When you use a purpose-built moisture meter for wood, soil, hay, drywall, or any other specific material, that meter returns readings on a scale calibrated for that one type of material. Using a moisture testing tool that is calibrated to provide readings for a specific material (such as wood, hay, or drywall) allows you to get accurate, quantitative moisture content (%MC) readings of the material for which the meter is calibrated.
However, what about the materials that lack a moisture testing scale? For these other materials, there is a moisture meter reference scale.
What is the moisture meter reference scale? How does it work? And, how can you use it?
What is a Moisture Meter Reference Scale?
The term “reference scale” is used for a moisture meter reading mode wherein the meter takes qualitative moisture readings as opposed to quantitative ones. These qualitative moisture readings are shown as a numerical value which the user can then use to estimate whether that material is “wet” or “dry.”
It is important to note that the numbers used in a reference scale are not indicative of a specific percentage of moisture content. Instead, measurements in the reference scale are used as a relative indication of how much moisture a material has in it.
For example, say you have two different moisture meters. One meter might have a reference mode setting that displays moisture values from 0-300, while the other one goes from 0-100. While it might be tempting to think of readings on the 0-100 reference scale meter as percent values, they are not. A reading of 12 on a 0-100 scale does not mean that the material has 12% MC; it just indicates that the moisture content is relatively low.
The primary use of the reference scale setting on a moisture meter is to give it utility beyond reading moisture in one kind of material. Using a reference moisture meter reading mode, you can get a general idea of the moisture content of many different materials that don’t have a specific reading scale.
Interpreting Moisture Meter Reference Scale Readings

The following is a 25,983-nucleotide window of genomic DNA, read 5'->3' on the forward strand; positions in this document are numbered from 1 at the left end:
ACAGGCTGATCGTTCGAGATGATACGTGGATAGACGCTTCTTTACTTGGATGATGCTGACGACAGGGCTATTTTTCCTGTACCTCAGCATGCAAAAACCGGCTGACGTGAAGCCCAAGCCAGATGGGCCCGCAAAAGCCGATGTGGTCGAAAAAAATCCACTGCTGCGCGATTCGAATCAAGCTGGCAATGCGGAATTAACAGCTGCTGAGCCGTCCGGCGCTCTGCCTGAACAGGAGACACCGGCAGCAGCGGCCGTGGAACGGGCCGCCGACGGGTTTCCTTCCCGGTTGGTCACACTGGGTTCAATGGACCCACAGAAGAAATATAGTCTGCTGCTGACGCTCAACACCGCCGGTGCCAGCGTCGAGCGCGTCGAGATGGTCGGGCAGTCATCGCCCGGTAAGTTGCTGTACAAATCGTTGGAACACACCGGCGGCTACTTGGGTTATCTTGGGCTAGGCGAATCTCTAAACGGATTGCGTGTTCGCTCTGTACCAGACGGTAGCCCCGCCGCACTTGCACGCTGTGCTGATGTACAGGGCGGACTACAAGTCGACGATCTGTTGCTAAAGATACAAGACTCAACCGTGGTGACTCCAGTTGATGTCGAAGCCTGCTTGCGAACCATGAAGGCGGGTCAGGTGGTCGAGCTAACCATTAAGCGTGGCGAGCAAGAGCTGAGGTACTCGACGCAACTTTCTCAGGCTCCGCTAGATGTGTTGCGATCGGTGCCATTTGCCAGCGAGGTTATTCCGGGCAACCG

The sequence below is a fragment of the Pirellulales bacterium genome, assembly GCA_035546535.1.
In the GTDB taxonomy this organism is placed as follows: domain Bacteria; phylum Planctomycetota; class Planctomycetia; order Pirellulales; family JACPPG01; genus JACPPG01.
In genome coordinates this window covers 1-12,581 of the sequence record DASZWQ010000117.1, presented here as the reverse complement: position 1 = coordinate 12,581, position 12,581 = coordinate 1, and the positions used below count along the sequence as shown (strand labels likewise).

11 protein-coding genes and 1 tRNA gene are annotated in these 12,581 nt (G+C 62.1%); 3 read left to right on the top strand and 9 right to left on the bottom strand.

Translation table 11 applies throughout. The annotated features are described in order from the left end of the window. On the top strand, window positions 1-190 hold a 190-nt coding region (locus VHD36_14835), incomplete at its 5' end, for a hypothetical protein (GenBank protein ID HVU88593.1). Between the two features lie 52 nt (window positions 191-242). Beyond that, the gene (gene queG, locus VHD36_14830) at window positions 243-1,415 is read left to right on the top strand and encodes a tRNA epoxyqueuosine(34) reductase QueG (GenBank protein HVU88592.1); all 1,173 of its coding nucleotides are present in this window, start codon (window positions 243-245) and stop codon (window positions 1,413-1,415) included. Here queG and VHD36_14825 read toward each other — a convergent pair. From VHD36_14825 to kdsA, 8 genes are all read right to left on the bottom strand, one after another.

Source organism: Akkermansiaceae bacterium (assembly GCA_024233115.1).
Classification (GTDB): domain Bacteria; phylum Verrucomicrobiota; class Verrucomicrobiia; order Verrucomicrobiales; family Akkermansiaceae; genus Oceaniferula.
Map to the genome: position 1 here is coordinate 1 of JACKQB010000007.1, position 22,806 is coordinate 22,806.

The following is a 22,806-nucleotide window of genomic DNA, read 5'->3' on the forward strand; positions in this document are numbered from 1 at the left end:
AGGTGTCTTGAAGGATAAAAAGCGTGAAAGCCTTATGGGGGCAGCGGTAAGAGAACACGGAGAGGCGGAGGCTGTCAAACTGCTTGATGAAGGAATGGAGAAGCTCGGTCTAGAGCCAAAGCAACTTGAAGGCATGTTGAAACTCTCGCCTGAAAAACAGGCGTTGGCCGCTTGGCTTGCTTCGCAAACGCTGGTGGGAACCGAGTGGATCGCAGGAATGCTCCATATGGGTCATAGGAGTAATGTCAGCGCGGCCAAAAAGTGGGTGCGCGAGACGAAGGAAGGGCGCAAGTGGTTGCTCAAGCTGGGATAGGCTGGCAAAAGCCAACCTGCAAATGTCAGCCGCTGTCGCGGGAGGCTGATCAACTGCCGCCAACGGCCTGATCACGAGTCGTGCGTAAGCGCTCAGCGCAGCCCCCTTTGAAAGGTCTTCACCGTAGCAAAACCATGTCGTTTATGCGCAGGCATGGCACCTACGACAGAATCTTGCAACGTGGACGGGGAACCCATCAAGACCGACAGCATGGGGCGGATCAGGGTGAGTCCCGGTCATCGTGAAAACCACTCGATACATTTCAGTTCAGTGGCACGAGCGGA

One of the best ways to use a reference scale meter is to take a reading from an unaffected, dry sample of material. Once you have a reading from the “dry” sample, you can use that data as the baseline for the reference scale readings you get for that material for the rest of the job.
For example, if your dry material (carpet, for example) reads 33 on a 0-100 scale, and another sample of the same type of material reads 56, then that second piece of material is at least slightly damp.
This process of sampling a dry material to compare the dry reading to other readings of the same material should be done for each material being tested, each time you are at a new jobsite. Also, if you are testing for moisture in both interior and exterior environments, take reference readings for materials in both areas. The reason for this is that different materials might reach their equilibrium moisture content at different levels depending on the humidity of the environment. The humidity may change slightly from one jobsite to the next, and more so from interior to exterior environments.
Additionally, for restoration work, you may want to perform the reference reading daily, as the ambient humidity of a structure will change as dry out efforts progress.
Another way to use the reference scale is as a quick “wet or dry” indicator for materials. On some analog reference mode moisture meters, the display has a color-coded indicator. For example, on the TechScan pinless meter, the colored sections are:
Green. This color indicates relatively low moisture.
Yellow. This color indicates some moisture — enough that material may be at risk and needs to be tested with a dedicated meter or some other accurate method.
Red. This color indicates very high moisture content — the item is waterlogged.
Although these are qualitative moisture readings rather than quantitative ones, when a meter response is extremely high, that is a good indication the material is moisture-compromised.
Examples of Reference Scale Meters
Many of Delmhorst's moisture meters have an alternate reference mode that you can use to measure moisture. Some examples of great moisture meters that feature a reference mode include:
BD-2100. Delmhorst's top-selling model features three moisture meter scales, including the wood scale, drywall scale, and reference scale for maximum flexibility.
BD-10. This is a popular analog moisture meter model for beginners and experts alike. The BD-10 is a pin-type meter has both wood scale and reference scale settings.
ProScan. Delmhorst's top-of-the-line pinless moisture meter uses the reference scale to back up its wood scale mode and increase the device’s utility.
Overall, while the reference scale is not a precise scale for measuring moisture in any specific material, its versatility in being able to allow you to get a qualitative moisture reading in many different materials makes it highly useful for professionals who work with a variety of materials on the job, such as restoration experts or building inspectors.
Learn more about moisture meters and how they work by contacting Delmhorst or by getting a free copy of our “Moisture Meter Accuracy” guide at the link below.